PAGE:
The Volokh Conspiracy
Mostly law professors | Sometimes contrarian | Often libertarian | Always independent
The American public trust doctrine—a kind of anti-privatization rule for certain kinds of resources—made its spectacular debut in the Illinois Central decision of 1892, as we described in our initial guest post (with thanks also to Eugene Volokh for his introduction of our series). The stakes in the case were high: the question was whether the submerged land in Lake Michigan, just east of downtown Chicago, would be given over to a rail and harbor complex, to be owned by a private railroad, or would be kept forever open to the general public. The decision was by the most prominent of tribunals—the Supreme Court of the United States. And the rhetoric of Justice Stephen J. Field's majority opinion, speaking of navigable waters and the land beneath them as belonging to the state "in trust" for the public, was stirring.
Unsurprisingly, the decision spawned a significant body of cases in Illinois and in many other states. Our new book, Lakefront: Public Trust and Private Rights in Chicago (Cornell University Press), allows us to probe more deeply into what kind of "trust" was created by this doctrine, when viewed as a species of trust law more generally. While we use the Chicago lakefront, or Illinois, as an extended case study, the issues explored are important wherever the public trust doctrine can be found. This second of our five posts suggests some questions inherent in the doctrine and perhaps inimical to its development.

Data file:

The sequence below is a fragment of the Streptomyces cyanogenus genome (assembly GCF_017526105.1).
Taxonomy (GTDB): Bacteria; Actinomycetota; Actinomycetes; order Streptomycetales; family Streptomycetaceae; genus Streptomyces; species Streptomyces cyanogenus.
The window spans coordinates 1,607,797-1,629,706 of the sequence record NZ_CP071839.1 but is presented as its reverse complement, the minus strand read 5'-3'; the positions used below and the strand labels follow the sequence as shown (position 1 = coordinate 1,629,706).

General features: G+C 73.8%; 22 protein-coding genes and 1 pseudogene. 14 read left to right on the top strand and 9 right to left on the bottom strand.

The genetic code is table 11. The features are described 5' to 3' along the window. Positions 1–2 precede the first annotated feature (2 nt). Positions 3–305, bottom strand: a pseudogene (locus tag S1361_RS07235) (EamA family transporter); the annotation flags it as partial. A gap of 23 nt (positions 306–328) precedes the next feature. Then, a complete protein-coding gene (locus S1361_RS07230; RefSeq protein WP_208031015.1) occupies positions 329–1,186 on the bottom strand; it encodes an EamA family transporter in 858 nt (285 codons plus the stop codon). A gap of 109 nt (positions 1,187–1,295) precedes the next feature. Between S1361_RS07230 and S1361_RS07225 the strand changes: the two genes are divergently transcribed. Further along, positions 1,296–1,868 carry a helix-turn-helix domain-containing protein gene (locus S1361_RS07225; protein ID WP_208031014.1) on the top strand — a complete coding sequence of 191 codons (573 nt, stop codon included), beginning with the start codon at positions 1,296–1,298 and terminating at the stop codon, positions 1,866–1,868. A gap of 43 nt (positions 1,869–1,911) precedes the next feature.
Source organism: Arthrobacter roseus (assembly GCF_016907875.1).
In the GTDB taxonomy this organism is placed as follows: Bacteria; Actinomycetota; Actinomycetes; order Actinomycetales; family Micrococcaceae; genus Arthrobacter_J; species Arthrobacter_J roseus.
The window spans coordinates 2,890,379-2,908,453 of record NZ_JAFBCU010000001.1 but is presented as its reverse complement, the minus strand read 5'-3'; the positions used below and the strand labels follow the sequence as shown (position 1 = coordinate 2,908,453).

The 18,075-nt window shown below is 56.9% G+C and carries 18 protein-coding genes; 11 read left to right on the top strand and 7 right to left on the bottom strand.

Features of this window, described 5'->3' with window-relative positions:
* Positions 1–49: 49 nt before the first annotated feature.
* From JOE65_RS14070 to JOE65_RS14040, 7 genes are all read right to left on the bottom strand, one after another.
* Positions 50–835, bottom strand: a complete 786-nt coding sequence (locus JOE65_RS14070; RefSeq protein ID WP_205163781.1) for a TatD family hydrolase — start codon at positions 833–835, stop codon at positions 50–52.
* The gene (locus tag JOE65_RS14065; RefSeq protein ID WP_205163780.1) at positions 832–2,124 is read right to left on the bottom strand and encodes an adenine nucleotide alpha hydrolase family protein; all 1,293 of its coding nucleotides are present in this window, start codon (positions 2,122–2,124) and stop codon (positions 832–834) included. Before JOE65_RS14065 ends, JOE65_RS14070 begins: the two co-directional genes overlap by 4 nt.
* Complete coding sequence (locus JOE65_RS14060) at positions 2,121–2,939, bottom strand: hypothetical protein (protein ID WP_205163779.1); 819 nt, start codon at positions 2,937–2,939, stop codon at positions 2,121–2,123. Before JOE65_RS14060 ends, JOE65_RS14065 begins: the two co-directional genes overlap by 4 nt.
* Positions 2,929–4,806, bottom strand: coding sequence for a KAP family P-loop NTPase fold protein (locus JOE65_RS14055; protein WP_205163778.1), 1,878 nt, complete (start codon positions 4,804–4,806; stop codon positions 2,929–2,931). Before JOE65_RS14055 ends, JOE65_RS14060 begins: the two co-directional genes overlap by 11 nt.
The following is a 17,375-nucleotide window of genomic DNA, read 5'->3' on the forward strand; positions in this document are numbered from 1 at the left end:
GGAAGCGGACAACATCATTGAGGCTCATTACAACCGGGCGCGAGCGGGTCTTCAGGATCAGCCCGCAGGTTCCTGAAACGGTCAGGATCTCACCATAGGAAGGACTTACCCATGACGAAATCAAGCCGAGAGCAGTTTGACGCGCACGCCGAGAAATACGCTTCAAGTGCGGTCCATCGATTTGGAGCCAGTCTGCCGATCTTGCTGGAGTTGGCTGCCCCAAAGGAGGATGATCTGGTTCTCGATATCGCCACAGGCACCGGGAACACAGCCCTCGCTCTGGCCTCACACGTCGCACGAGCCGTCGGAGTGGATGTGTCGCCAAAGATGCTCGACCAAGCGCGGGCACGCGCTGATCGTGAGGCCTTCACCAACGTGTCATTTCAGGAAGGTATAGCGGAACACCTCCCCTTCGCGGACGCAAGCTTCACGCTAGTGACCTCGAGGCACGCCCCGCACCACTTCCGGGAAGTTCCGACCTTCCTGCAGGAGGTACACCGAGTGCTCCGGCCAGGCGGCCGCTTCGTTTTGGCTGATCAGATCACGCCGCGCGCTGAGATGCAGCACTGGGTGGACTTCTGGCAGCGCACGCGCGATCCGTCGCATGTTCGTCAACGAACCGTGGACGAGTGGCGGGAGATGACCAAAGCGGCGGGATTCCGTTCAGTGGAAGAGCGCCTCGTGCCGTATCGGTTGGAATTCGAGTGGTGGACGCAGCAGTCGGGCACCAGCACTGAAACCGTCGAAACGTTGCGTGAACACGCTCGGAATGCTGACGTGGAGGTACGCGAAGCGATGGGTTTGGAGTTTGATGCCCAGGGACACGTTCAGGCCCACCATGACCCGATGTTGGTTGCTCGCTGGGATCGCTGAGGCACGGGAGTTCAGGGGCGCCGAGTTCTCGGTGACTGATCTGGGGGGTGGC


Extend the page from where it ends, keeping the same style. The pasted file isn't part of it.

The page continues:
Here is one question of obvious importance: who is the trustee? The Supreme Court did not specifically address the question in Illinois Central, except insofar as it implicitly regarded itself as the trustee. The issue soon arose explicitly in a case called People ex rel. Moloney v. Kirk (1896), where the question was whether the state could transfer submerged land to a park district, on the understanding that the park district would then sell some of the land to fund a segment of Chicago's Lake Shore Drive.